BuzzFeed's Jane Coaston gets it: the only thing that matters to Republicans in 2017 is "Does it piss off liberals, and how much?" There's no better symbol of that than musician Kid Rock, who appears to be serious about his Senate run against Debbie Stabenow in Michigan. The guy has zero credentials or skills other than making albums, but that doesn't really matter in the Age of Trump, does it?
Kid Rock says he wants to be Michigan’s next senator.
Some may think a man who recently sold his 8,300 square foot Balinese-style mansion in Malibu is an unlikely voice for the working people of Michigan, whose swing to the right helped send Donald Trump to the White House. But the author of hits like Black Chick, White Guy("his dick was metal / her pussy was a magnet”) can, in fact, represent the voice of a very specific Republican voter, whose political identity can be summarized as "wants to stick it to liberals."
Pissing off liberals is what the Republican party does best right now. If your political identity is any more conservative than that, you might have a hard time voting for Kid Rock, a supporter of the legalization of all drugs whose position on abortion is “it’s not up to a man to tell a woman what to do.” Take away the commitment to offending liberal snowflakes, and he’s basically Libertarian Party presidential candidate Gary Johnson, if Johnson had once briefly served as the lead singer for both Metallica and Guns N’ Roses.
Which is to say that Kid Rock is not really a conservative, or even someone who pretends to be one. And that’s just fine with many conservatives. As The Federalist put it, he may currently lack "a cogent list of reasons why he wants the job," but will benefit from "a blood connection through his baby’s momma with African-Americans” — as well as the fact that his Democratic opponent “resembles an overweight, scolding aunt.” Kurt Schlichter, of conservative news site Townhall.com, wrote that Kid Rock deserved to be elected to the Senate for the following reasons: He will annoy liberals, and he will also annoy conservative columnist George Will. "We’re past voting for the ideology," he wrote. "Now we’re ready to vote for the id."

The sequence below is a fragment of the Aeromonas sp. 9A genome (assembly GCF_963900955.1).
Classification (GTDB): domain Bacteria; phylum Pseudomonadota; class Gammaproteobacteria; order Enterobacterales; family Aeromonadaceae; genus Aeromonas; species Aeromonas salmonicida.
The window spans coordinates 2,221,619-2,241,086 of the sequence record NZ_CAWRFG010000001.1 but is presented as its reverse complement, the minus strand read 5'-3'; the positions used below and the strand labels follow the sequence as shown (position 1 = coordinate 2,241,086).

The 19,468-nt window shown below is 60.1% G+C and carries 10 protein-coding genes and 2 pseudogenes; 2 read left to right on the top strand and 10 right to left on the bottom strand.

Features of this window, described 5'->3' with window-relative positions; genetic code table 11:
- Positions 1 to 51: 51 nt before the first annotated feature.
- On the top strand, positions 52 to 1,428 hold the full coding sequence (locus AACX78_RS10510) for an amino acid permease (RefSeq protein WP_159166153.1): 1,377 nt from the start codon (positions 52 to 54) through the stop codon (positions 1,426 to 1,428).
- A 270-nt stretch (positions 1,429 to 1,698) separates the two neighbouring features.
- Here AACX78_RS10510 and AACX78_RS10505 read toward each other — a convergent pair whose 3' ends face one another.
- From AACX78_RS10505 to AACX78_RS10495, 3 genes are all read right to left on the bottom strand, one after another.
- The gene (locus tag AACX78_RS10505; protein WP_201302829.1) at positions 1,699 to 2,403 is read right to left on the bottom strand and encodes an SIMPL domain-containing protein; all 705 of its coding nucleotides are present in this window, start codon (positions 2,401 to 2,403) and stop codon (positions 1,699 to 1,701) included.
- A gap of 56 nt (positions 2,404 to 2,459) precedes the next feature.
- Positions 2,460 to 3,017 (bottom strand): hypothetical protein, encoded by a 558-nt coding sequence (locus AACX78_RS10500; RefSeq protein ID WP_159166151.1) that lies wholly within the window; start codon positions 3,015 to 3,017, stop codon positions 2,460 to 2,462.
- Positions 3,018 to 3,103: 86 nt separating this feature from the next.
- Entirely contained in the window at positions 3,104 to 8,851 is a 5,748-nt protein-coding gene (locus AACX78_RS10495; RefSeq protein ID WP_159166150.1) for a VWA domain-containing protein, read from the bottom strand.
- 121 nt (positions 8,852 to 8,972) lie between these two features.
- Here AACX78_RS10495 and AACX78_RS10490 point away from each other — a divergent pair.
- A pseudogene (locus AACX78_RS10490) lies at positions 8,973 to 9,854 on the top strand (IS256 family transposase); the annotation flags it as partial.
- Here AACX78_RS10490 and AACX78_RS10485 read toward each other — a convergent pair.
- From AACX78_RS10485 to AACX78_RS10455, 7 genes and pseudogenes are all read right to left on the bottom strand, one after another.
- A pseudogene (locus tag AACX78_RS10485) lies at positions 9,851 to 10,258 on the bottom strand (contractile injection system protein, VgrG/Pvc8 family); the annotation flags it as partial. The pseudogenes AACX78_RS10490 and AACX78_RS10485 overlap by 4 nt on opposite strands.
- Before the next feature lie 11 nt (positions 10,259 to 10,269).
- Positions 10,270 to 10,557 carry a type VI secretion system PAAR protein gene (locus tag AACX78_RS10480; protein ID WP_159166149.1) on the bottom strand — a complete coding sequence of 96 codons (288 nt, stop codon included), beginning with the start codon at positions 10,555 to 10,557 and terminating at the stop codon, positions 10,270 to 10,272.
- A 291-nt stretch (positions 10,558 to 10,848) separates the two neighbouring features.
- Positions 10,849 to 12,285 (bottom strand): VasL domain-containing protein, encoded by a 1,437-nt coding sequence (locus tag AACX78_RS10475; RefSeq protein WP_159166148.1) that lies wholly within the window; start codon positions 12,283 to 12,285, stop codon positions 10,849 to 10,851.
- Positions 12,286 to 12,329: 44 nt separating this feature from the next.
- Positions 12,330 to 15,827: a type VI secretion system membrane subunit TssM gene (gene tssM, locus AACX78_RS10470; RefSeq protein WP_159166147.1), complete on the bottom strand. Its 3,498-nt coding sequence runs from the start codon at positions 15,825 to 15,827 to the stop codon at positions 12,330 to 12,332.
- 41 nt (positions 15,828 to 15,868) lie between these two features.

"Vote for the Id" would make a pretty solid tagline for Republican politics circa 2017. The policy conversations and conflicts and basic premises that once governed conservatism — or at least appeared to — have been largely replaced by a set of principles built on the rock-solid foundation of irritating liberals.
After winning a presidential election with a candidate who had no serious conservative bona fides, the Republican Party has come to an important conclusion: Conservatism doesn't sell all that well. Telling Americans in desperate need of affordable health care that free markets will somehow sort it out someday is not a popular policy prescription — and Republicans have essentially given up on trying to enact those changes in the first place, settling instead for gesturing dismissively in its general direction. It turns out that many people, including President Donald Trump, kind of like Big Government, especially when a six-figure hospital bill is staring them down.
So amid the quagmire of the Obamacare repeal effort, Republicans are learning once more that being opposed to something is far easier than building consensus in support of something else. And fortunately for their party, plenty of voters also seem to enjoy focusing their searing anger onto other people and relishing in their apparent suffering, conservative values be damned.
Once again, as long as the person in question is willing to run to make Obama voters suffer, Republicans will vote for them every time. There's no hope in courting them by the left, they'll never vote for a Deocrat as long as they live. But they'll vote for anybody with an R next to their name, anyone, even a faux northern redneck asshole from a millionaire family like Kid Rock, as long as their campaign promise starts with "I will make liberals angry, because screw them."
That's literally the only qualification you need to be a Republican and get 40% of the vote minimum in any election in America, and in about two-thirds of states, that's probably a win.
We'll see what happens in 2018.